Friday, January 31, 2014

More snowflake prints but this time for Valentine's Day

All of my fourth grade students created snowflake prints back before the holidays.  I wrote about the process here in December.  One class was still working on a previous lesson and missed out on the printing.  It is a really fun project and the students all seem to really enjoy it.  With that in mind, I began thinking about a snowflake cutting book on my bookshelf that featured valentines.  My book was written by Robert Kelly.  I can't locate it on Amazon but here is a similar book by Kelly.  I selected several patterns and ran copies for the students to chose from.  I like the style of this book because each pattern has folding instructions attached at the top of the page.  Week one they cut valentine snowflakes and week two we printed on red and pink paper using red and white tempera paints.  I wanted to share a few of the beautiful snowflakes they completed with you.

Thursday, January 30, 2014

Common core connections - writing

In my district we are all about fulfilling the guidelines of the common core.  There is a big push on making connections across the curriculum as well.   When the year's PD plans called for integrating writing into all subject areas, it was a given that the specialist would be in attendance to determine how writing would become a part of their program as well.  Earlier this month, we spent an afternoon planning how to have students do opinion writing.  I immediately decided to present artist statements as opinion writing and approach my students with materials in hand for what I thought would be a 45 minute writing period.  Three weeks later, I grabbed the computer cart, wheeled it into the art room and supervised classes intensely typing extensive art statements into their Artsonia accounts. In reflection, this took a tremendous amount of time away from artistic creation.  I do see the value of making the connections and think the most important connection was to have students understand that what they do  in English class can easily carry over into the art room with their art writing.  By week three, most students were making connections and had gotten beyond resisting my request to write because we were in the art room.  We will continue to create regular artistic statements because the students really seem to enjoy writing about their art.  I hope we can scale back the process so that it doesn't take so much time away from valuable art making.  It is important for students to be able to talk about their art making and to develop a strong artistic vocabulary.  This is a valuable portion of the art making process.  I hope that those connections and writing will strengthen student skills in writing and in art making as they become more reflective about their own work.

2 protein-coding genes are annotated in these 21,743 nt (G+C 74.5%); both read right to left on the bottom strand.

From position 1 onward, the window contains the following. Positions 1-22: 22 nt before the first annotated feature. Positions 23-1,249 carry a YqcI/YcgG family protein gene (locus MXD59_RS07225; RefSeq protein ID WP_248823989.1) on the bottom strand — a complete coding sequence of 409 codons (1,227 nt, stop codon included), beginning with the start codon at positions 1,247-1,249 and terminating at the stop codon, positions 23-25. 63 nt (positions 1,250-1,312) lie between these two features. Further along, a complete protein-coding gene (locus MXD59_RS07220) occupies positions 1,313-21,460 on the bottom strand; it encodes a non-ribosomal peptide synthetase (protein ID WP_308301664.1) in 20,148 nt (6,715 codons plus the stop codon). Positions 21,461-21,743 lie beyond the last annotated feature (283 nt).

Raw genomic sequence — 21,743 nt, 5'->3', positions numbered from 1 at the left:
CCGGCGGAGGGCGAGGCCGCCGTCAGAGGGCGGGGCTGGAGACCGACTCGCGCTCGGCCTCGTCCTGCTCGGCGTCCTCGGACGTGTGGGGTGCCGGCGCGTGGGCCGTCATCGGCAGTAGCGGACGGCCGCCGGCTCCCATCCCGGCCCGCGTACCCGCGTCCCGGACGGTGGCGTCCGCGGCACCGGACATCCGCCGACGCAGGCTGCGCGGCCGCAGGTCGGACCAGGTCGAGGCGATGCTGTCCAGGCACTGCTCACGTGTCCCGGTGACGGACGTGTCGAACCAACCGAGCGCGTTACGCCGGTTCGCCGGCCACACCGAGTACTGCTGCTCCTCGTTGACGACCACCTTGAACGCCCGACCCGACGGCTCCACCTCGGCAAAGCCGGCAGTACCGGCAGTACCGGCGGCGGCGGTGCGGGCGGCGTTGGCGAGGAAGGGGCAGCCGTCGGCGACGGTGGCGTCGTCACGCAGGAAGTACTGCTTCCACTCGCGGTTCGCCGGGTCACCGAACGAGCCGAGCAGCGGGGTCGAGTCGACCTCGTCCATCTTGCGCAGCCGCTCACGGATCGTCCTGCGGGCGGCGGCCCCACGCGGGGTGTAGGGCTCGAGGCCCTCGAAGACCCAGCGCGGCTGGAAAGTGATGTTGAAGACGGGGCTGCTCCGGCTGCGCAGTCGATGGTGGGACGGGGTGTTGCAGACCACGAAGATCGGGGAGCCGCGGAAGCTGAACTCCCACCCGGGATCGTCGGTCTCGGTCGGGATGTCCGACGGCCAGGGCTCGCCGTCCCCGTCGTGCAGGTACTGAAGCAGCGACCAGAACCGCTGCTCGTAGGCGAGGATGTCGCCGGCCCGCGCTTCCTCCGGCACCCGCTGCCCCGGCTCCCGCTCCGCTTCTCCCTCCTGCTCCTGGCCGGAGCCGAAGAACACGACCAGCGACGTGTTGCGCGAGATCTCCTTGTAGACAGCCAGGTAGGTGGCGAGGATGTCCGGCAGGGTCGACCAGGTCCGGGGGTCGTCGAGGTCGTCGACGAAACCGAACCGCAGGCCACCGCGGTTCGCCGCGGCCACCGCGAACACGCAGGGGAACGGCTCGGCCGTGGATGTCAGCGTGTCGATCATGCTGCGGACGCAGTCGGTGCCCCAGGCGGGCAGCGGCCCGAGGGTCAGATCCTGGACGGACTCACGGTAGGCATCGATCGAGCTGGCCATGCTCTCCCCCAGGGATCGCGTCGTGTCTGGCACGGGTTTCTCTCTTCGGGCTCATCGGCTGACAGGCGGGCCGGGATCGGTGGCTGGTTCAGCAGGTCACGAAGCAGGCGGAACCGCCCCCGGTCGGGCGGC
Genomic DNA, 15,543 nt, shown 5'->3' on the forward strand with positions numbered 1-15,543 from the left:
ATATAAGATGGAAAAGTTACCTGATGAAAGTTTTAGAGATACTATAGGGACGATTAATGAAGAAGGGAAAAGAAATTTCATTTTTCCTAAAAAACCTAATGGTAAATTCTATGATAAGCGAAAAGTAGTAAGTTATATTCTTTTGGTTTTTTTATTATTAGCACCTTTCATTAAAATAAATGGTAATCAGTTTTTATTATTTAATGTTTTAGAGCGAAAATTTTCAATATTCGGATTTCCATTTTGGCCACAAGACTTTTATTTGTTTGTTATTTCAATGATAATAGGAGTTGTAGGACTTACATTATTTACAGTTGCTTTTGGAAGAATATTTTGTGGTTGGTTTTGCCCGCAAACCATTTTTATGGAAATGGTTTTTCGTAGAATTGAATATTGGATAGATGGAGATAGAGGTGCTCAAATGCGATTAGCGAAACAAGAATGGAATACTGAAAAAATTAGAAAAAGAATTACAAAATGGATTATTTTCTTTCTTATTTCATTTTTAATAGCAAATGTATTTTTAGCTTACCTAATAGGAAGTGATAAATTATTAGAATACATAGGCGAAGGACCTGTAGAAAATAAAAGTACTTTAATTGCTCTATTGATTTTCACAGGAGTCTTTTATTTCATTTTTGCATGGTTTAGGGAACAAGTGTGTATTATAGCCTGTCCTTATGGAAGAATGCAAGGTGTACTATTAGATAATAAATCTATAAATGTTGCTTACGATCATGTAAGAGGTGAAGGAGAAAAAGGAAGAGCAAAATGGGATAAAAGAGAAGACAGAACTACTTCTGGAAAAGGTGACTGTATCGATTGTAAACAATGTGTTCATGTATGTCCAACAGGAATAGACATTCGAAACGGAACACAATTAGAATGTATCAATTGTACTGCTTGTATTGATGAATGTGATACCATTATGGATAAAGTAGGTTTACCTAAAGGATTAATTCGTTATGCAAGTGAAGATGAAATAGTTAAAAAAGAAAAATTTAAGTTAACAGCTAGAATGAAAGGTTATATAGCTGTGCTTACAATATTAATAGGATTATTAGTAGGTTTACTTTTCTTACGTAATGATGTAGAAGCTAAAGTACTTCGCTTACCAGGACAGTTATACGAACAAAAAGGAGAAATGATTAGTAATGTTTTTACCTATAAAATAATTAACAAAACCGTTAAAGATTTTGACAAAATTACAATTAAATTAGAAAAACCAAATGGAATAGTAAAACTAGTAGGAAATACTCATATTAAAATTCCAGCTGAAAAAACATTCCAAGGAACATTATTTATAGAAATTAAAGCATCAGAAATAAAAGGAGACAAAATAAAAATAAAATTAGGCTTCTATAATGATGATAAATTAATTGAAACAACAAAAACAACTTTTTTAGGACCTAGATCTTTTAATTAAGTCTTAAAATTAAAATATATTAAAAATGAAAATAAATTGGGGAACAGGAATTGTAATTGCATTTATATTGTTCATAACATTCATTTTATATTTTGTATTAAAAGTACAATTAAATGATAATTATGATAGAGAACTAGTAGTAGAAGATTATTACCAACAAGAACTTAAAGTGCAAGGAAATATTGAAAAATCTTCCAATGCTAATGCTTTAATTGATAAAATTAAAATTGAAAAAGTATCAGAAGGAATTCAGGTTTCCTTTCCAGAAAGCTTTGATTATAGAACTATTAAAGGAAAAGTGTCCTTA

Snowmen in Perspective

I found multiple references for this form of perspective on pinterest in the past along with this very helpful poster.  I generally do a lesson on space or perspective with first and second graders at this time of the year using the terrific books of Caralyn Buehner, illustrated by her husband Mark.  If you haven't check out the series, it is a must have in the art room.  The short rhymes are catchy and cute and I am in love with Mark's wonderful illustrations..  Most all of them are done without using the color white even though most of the pictures are primarily of snow.  It's a great way to get students to expand their thoughts concerning color and to maybe explore what they see in a new way.  After the reading, we study the illustrations to identify the colors that are actually used for the snow and then investigate our own snow outside the windows to see if we can really see colors in our natural landscape.  The discussion leads to shadow, reflection, and light and color.

First graders explore the multiple ways to show space.  We use the words "Near and Far" in art so the poster is a very good visual.  I decided to try the aerial perspective approach with second graders.  First they cut three "snowballs" from white paper to form their snowmen.  Oil pastels were used to colored around the edges of each circle so they would be visible when stacked to form the snowmen.  Constructions paper was used to collage the features of the snowmen.  Consideration was given to the direction the snowman would be looking.  You can see from the student works, some look forward, some look up.  Finally, snowmen were glued on a dark sheet of construction paper and splatter painted using white tempera and a toothbrush to create the appearance of falling snow.  The students really enjoyed this project.  First graders are still working; I'll post some of those when they are completed.